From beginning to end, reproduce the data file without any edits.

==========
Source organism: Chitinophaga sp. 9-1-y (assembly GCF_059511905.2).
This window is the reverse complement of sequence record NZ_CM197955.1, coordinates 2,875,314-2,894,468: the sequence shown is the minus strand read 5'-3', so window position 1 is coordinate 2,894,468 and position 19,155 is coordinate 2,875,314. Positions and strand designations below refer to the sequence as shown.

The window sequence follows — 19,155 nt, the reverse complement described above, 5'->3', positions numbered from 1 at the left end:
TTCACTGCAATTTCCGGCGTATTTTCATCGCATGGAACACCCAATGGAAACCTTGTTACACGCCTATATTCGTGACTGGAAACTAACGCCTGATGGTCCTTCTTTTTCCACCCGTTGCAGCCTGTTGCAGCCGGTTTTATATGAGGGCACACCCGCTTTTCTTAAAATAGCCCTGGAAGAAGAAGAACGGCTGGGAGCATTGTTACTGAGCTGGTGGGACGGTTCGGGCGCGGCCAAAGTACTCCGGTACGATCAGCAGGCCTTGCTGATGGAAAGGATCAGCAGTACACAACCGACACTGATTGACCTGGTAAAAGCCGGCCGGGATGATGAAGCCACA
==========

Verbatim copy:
Source organism: Chitinophaga sp. 9-1-y (assembly GCF_059511905.2).
This window is the reverse complement of sequence record NZ_CM197955.1, coordinates 2,875,314-2,894,468: the sequence shown is the minus strand read 5'-3', so window position 1 is coordinate 2,894,468 and position 19,155 is coordinate 2,875,314. Positions and strand designations below refer to the sequence as shown.

The window sequence follows — 19,155 nt, the reverse complement described above, 5'->3', positions numbered from 1 at the left end:
TTCACTGCAATTTCCGGCGTATTTTCATCGCATGGAACACCCAATGGAAACCTTGTTACACGCCTATATTCGTGACTGGAAACTAACGCCTGATGGTCCTTCTTTTTCCACCCGTTGCAGCCTGTTGCAGCCGGTTTTATATGAGGGCACACCCGCTTTTCTTAAAATAGCCCTGGAAGAAGAAGAACGGCTGGGAGCATTGTTACTGAGCTGGTGGGACGGTTCGGGCGCGGCCAAAGTACTCCGGTACGATCAGCAGGCCTTGCTGATGGAAAGGATCAGCAGTACACAACCGACACTGATTGACCTGGTAAAAGCCGGCCGGGATGATGAAGCCACA